« Reply #107 on: November 01, 2014, 14:52 »
+1
More than half of my stock is travel and I license a lot of it directly - some through my Photoshelter site and some via queries to publishers, some through Alamy and some smaller trad sites, and also sell some on FAA and redbubble, but I also license a lot through Shutterstock and some through the other micros too.

I wouldn't put all my travel on the micros but it's not been a bad investment there. For example, I've got a handful of images of New England tourist places (landscapes with landmarks mostly) that have been "done to death" that are on the first or second page of ss and have been licensed hundreds of times - with many ELs. Different photos from those trips have been in numerous calendars and also do okay on Alamy and through my Photoshelter website.

They are all tourist destinations and destinations in rural areas that won't change, unlike a city skyline, so even those from 2009 still get downloaded weekly on ss.

It's not going to make me rich but I do plan it out and treat it as work, but it's work that includes meeting locals, seeing places I've never been or returning to places I love, and the value of the travel itself is an intangible benefit that can't be measured in terms of money but is worth more to me than a paycheck. After all, as that guy in the blog said, how many of us work our whole lives so we can afford to travel in retirement?


« Reply #108 on: November 01, 2014, 15:45 »
+2
I take trips few times a year. i just was in asia now and i have beautiful pictures that i take. my question is travel photos popular? if i post, should i bother tag with the name of place? do people look for name of place? or just say "girl play with dog on sea" or something that describe pictures? sunset in australia or sunset on great ocean road?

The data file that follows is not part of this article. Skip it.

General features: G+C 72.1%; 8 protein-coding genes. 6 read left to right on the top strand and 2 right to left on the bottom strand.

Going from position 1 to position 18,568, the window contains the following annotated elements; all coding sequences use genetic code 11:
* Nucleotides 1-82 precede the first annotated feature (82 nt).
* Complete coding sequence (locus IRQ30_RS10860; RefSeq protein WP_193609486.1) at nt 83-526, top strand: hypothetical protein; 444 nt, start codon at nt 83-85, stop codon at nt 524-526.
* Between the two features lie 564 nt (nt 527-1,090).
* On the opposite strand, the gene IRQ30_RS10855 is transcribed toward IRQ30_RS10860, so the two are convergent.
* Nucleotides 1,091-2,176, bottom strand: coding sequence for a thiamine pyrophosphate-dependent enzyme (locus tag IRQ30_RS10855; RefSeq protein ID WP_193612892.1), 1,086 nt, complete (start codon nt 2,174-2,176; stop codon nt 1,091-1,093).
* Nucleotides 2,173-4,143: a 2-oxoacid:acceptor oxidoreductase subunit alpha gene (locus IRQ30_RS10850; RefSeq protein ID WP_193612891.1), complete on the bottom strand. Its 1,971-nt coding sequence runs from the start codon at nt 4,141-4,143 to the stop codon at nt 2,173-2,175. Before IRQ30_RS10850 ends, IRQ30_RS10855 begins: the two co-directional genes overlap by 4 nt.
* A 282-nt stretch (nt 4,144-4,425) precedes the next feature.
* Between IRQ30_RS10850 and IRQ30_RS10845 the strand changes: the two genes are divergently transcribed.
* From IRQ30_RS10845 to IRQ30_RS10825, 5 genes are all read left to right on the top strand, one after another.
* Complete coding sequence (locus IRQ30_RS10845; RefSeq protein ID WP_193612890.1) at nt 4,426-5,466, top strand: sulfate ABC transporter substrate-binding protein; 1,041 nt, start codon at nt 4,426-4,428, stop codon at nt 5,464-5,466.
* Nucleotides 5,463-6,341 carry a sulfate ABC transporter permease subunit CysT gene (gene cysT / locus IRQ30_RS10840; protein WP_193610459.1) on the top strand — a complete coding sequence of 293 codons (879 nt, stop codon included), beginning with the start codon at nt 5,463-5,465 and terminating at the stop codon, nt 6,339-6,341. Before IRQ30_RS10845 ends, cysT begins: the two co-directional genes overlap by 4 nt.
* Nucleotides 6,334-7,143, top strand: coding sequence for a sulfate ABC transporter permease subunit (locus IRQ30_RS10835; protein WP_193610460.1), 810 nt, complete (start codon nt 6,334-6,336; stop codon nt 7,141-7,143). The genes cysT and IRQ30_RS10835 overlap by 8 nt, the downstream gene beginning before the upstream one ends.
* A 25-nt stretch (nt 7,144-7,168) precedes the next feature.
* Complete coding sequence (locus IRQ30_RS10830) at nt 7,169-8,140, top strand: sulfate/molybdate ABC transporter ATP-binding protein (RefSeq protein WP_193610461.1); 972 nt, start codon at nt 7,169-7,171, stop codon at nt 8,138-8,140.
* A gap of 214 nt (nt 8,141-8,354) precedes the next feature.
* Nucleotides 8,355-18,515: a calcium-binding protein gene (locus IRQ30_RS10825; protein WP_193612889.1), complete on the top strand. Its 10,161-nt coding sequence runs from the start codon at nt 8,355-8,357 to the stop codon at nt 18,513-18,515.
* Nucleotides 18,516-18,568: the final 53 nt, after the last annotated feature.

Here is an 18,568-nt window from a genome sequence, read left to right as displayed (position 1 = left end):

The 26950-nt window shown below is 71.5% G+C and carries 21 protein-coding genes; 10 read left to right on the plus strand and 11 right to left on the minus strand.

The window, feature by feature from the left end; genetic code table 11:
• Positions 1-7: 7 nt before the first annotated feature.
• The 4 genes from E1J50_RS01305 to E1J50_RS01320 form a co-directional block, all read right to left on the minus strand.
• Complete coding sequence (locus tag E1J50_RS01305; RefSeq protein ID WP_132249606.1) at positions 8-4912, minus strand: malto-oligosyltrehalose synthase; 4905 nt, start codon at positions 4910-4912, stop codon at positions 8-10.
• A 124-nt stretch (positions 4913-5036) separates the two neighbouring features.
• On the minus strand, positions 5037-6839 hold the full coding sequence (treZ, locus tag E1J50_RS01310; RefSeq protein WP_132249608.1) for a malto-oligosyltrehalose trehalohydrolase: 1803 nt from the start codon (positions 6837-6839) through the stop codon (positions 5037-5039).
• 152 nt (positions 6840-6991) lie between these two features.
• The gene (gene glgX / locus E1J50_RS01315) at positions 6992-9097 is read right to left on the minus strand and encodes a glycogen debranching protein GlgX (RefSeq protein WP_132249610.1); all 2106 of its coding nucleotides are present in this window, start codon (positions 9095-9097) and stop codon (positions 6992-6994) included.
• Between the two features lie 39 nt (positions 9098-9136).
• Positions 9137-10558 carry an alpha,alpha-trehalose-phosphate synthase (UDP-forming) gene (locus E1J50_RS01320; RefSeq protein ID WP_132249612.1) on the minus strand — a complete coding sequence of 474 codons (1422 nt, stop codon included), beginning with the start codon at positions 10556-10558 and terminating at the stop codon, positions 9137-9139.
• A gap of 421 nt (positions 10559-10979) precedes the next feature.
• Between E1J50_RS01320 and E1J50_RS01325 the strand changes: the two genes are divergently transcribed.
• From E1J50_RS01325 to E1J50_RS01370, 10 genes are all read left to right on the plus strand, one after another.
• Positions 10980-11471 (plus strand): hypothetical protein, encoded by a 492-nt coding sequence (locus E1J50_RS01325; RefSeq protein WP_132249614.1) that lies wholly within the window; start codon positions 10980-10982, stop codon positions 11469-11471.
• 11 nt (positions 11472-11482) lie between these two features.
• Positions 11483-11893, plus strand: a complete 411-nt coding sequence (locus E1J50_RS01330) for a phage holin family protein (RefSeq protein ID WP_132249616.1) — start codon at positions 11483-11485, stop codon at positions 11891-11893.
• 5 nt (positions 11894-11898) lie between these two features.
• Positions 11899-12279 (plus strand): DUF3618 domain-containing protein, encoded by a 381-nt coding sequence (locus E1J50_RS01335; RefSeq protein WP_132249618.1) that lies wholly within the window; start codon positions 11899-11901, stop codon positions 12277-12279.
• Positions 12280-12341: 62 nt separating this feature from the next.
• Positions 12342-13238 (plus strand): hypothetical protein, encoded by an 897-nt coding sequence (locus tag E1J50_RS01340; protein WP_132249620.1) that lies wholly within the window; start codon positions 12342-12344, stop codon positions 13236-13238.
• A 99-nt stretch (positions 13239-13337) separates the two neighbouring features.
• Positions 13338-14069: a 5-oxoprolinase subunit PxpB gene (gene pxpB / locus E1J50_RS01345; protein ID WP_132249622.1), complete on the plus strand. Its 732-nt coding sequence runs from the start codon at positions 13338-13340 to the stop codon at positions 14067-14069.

Everyone takes vacations and shoots pictures and thinks their images are beautiful.  It's unlikely that trying to sell them as stock will be worth the effort, as people already in the area, and professional photographers have likely already spent lots of time and money creating salable works from the area.

Cityscapes and popular tourist spots actually sell pretty well. Even editorials of landmarks sell pretty well. Enough to make it worth the time to shoot those kinds of things when you're already there anyway.

Hobostocker

    This user is banned.
« Reply #109 on: November 01, 2014, 22:55 »
+1
how many of us work our whole lives so we can afford to travel in retirement?

classic.
they're all deluded and searching excuses to avoid traveling.

besides, do they really think once they hit 60-65 yrs they will still have the mental and physical energy to seriously travel around the globe ? what a joke ... best scenario they will hop on a 5-stars cruise and scammed in the usual tourist traps, i see this sh-it every day as i lived in touristic megacities since the last 20 yrs.

there are a few notable exceptions, i've met crazy oldmen and grannies traveling the world on bicycle, on foot, on a van, on a moto, that's refreshing and inspiring but they're one in a million or even less.

for the average westerners the "dream" is a cruise in the caribbeans, a 30 days trip in europe, 2 weeks across china, a quick holiday in japan and south-east asia, a safari in africa, or if they're cashed up and still in good shape maybe a round the world ticket, that's all.




Hobostocker

    This user is banned.
« Reply #110 on: November 01, 2014, 22:57 »
+1
I agree completely about Antarctica as poor choice for stock, but the trip itself is  amazing - most beautiful landscapes I've ever seen -- only close competitors are the khumbu himal and andes cordillera, which are only accessible to trekkers.  stark, ice carved mountains dropping right into the sea, subtle light & colors and ice in incredible forms -- brash, iceberg, glaciers constantly changing.  but again, low demand in the stock marketplace.  we sailed past one huge tabular iceberg at sunset that was more than 3 miles long.   

Alaskan cruise was fun but not in same class  (actually best stock results from that cruise were the seattle skylines as we left port)